Charles Cowling
Here’s a highly recommended post over at the Exit blog: Heartache of a death not shared — a helium suicide fails. It discusses this story as reported by the Times: Early one morning in September, William Stanton heard footsteps coming up the stairs of his cottage in Somerset. He knew
Charles Cowling
Here’s an incredibly powerful and superbly written account from the New York Times about the consequences of life-extending interventions by medics. It begins: One October afternoon three years ago while I was visiting my parents, my mother made a request I dreaded and longed to fulfill. She had just poured me
Charles Cowling
It’s going to be interesting to track the development of, both, the right to die and its concomitant, the responsibility to die. Old age doesn’t just become physically unendurable, it gets to be economically unaffordable, too. The darkness is increasingly going to fall at our behest. Choosing the moment will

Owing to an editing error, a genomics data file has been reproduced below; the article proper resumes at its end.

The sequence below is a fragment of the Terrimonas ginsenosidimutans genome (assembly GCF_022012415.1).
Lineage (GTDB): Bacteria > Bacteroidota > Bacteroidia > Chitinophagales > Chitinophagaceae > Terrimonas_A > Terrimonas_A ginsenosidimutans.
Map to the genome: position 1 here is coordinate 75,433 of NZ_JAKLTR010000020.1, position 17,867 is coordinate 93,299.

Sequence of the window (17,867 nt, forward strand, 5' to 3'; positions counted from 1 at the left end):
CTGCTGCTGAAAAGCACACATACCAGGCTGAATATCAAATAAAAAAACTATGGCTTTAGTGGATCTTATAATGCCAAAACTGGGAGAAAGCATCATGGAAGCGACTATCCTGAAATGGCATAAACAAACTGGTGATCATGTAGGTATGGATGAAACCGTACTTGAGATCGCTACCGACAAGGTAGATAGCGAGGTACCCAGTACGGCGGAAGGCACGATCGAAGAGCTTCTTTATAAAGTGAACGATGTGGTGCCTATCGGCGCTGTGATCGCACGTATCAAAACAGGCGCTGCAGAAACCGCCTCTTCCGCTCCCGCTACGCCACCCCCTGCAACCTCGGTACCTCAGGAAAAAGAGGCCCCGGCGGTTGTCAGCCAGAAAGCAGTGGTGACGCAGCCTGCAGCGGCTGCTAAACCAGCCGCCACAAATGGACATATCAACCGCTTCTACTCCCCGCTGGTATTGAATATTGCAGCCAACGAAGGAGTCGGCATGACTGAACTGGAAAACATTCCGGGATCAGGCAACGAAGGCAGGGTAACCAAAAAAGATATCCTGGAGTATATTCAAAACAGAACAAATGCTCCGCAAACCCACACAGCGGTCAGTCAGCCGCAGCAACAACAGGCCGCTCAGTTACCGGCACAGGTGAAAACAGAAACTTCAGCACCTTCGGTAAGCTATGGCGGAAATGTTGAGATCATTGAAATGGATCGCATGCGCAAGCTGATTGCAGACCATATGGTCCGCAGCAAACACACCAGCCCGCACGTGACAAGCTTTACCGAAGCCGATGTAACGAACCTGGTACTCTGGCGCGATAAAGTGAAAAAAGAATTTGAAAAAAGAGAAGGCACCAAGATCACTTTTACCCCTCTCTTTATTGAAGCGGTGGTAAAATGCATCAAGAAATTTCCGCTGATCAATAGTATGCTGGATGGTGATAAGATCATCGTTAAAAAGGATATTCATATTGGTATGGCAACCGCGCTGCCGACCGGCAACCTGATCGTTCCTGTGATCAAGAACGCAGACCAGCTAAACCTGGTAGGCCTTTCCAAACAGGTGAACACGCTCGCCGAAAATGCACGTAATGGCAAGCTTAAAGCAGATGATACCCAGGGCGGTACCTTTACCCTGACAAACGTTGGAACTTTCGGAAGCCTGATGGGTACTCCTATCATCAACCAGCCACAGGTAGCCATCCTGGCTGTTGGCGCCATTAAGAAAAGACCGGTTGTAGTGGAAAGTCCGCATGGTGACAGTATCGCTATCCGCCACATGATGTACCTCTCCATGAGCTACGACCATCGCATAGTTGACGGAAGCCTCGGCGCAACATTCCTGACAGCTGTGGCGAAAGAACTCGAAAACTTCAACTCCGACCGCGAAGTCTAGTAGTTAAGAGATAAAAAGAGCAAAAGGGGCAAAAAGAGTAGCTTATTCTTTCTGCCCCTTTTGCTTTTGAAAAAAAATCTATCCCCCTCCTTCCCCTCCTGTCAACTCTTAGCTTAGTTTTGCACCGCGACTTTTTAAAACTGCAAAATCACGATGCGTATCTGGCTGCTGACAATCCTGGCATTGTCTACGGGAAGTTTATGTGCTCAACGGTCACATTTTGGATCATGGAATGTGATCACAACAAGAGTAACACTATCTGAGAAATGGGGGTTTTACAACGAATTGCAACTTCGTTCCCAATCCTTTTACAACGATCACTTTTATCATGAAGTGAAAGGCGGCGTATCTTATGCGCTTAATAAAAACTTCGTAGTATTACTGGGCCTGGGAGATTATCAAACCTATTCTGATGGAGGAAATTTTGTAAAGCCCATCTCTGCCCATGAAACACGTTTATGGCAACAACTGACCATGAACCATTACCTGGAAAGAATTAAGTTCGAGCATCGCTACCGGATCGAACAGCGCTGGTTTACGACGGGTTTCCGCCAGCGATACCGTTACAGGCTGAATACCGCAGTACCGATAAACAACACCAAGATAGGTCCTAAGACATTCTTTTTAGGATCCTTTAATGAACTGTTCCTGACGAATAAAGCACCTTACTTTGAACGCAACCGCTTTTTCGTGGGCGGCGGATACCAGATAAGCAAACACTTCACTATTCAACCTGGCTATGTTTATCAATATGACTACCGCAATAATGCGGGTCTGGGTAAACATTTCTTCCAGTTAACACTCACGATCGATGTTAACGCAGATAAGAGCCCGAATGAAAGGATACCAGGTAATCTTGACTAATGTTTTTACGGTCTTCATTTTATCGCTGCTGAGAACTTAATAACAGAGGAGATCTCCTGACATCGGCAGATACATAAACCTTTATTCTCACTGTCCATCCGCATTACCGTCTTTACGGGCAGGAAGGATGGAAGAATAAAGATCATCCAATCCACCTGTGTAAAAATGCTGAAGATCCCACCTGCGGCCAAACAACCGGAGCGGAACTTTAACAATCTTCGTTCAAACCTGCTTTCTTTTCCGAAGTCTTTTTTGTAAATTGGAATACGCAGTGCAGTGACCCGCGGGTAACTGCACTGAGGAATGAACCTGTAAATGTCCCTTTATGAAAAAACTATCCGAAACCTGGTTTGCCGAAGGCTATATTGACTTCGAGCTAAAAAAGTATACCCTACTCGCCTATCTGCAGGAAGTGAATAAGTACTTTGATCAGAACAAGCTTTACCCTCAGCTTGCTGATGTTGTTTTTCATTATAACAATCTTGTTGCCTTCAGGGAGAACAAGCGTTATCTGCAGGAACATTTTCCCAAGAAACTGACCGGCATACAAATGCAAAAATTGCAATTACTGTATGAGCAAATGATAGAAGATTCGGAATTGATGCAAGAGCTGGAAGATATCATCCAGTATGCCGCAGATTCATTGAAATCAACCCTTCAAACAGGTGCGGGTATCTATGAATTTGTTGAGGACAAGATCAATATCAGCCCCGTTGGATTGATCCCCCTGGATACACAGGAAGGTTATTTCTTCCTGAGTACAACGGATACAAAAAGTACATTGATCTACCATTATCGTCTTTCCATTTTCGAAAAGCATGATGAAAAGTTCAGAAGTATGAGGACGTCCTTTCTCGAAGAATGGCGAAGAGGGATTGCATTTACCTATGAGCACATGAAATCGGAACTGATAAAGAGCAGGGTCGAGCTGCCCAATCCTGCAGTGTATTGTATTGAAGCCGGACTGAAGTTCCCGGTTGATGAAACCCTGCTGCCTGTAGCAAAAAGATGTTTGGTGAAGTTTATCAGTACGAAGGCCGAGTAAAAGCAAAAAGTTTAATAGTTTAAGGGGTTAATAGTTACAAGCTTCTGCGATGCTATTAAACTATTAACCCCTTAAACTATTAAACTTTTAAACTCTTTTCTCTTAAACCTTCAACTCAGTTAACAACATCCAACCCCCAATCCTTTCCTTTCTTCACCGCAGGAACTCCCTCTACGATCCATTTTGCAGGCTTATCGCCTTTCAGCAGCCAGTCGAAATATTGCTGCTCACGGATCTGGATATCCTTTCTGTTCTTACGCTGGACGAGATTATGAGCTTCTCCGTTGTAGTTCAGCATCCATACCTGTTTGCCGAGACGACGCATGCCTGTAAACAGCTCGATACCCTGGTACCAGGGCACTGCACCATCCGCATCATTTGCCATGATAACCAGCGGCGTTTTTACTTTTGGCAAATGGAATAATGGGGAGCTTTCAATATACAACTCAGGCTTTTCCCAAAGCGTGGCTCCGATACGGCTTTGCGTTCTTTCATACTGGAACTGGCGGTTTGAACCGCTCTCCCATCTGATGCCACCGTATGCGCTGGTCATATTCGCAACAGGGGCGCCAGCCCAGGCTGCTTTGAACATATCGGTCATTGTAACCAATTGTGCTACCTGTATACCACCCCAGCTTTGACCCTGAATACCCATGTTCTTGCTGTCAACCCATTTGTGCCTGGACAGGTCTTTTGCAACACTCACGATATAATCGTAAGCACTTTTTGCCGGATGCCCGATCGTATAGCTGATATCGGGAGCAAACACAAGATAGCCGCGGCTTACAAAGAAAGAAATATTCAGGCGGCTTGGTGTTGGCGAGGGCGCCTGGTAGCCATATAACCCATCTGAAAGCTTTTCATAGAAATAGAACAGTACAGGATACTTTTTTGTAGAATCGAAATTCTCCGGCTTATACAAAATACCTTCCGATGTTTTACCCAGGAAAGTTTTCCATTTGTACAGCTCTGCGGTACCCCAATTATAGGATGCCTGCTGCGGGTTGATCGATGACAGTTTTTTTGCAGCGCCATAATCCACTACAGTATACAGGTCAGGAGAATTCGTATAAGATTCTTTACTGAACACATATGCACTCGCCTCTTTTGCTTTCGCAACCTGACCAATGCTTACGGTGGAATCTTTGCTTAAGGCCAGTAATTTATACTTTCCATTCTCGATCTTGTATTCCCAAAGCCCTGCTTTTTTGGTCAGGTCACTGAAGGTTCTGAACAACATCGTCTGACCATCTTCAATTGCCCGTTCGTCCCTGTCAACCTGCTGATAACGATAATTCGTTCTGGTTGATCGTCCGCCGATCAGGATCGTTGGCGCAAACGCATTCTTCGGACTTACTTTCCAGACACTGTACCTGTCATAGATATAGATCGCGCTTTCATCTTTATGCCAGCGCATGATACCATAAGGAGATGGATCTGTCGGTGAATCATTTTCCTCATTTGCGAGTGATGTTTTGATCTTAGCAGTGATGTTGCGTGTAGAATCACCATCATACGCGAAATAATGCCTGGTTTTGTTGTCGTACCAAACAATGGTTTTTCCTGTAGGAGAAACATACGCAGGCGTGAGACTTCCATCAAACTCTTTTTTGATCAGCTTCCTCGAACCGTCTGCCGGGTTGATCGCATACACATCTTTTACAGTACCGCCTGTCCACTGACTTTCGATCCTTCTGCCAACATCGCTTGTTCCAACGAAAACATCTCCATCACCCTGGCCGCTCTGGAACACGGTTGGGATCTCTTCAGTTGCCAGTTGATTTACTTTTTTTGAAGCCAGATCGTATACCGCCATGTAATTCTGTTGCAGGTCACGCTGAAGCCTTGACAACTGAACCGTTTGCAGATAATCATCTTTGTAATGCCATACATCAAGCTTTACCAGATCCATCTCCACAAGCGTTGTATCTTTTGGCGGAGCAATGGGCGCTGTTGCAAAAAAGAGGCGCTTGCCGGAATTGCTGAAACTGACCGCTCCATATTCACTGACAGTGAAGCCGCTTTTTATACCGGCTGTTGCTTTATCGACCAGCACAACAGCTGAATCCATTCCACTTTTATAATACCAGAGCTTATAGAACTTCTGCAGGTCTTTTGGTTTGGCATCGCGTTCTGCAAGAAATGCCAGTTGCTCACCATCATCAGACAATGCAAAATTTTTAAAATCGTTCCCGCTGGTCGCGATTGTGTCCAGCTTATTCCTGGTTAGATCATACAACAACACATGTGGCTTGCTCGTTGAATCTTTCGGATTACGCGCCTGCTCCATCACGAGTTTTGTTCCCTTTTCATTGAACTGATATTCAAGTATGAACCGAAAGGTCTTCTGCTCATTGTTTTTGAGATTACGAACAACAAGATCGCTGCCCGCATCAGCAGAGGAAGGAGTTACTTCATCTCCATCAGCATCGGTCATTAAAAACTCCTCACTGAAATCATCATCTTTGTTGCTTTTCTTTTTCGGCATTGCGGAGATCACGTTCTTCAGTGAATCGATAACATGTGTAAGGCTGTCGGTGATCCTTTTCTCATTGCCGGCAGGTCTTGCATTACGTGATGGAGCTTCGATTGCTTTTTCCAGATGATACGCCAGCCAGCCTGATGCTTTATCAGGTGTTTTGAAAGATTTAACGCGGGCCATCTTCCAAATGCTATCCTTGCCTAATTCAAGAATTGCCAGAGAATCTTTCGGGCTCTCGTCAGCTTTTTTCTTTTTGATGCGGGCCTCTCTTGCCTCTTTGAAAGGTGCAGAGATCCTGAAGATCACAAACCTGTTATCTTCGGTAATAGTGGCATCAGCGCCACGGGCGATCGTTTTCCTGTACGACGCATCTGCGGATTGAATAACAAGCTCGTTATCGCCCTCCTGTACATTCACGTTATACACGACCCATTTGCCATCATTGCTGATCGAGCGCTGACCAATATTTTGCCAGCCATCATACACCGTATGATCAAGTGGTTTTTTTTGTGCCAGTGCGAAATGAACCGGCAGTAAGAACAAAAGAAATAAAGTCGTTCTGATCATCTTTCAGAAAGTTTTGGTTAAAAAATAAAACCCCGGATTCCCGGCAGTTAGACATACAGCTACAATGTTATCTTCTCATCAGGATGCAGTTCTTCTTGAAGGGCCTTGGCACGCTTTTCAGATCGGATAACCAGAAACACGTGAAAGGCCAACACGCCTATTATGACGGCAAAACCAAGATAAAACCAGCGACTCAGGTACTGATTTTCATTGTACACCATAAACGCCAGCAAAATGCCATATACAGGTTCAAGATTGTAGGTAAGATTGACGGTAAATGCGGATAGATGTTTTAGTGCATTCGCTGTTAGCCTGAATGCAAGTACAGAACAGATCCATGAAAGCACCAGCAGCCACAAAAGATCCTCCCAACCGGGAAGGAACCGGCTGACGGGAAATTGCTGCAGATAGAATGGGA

Charles Cowling
You can tell how developed a society is by the price it puts on life. Could, rather. In the most developed societies there’s a re-evaluation going on. The Office of National Statistics calculates that death is now preceded by the unendurable prospect of an average 10 years’ chronic illness or
Charles Cowling
The novelist Martin Amis has called for euthanasia booths on street corners, where elderly people can end their lives with “a martini and a medal”. The author of Time’s Arrow and London Fields even predicts a Britain torn by internal strife in the 2020s if the demographic timebomb of the
Charles Cowling
When Charlotte Raven was diagnosed with Huntington’s, an incurable degenerative disease, there seemed only one option: suicide. But would deciding how and when to die really give her back the control she desperately craved? And what about the consequences for her husband and young daughter? In 2006, 18 months after
Charles Cowling
Interesting series of photos from the Guardian taking you inside the Dignitas operation. See them here.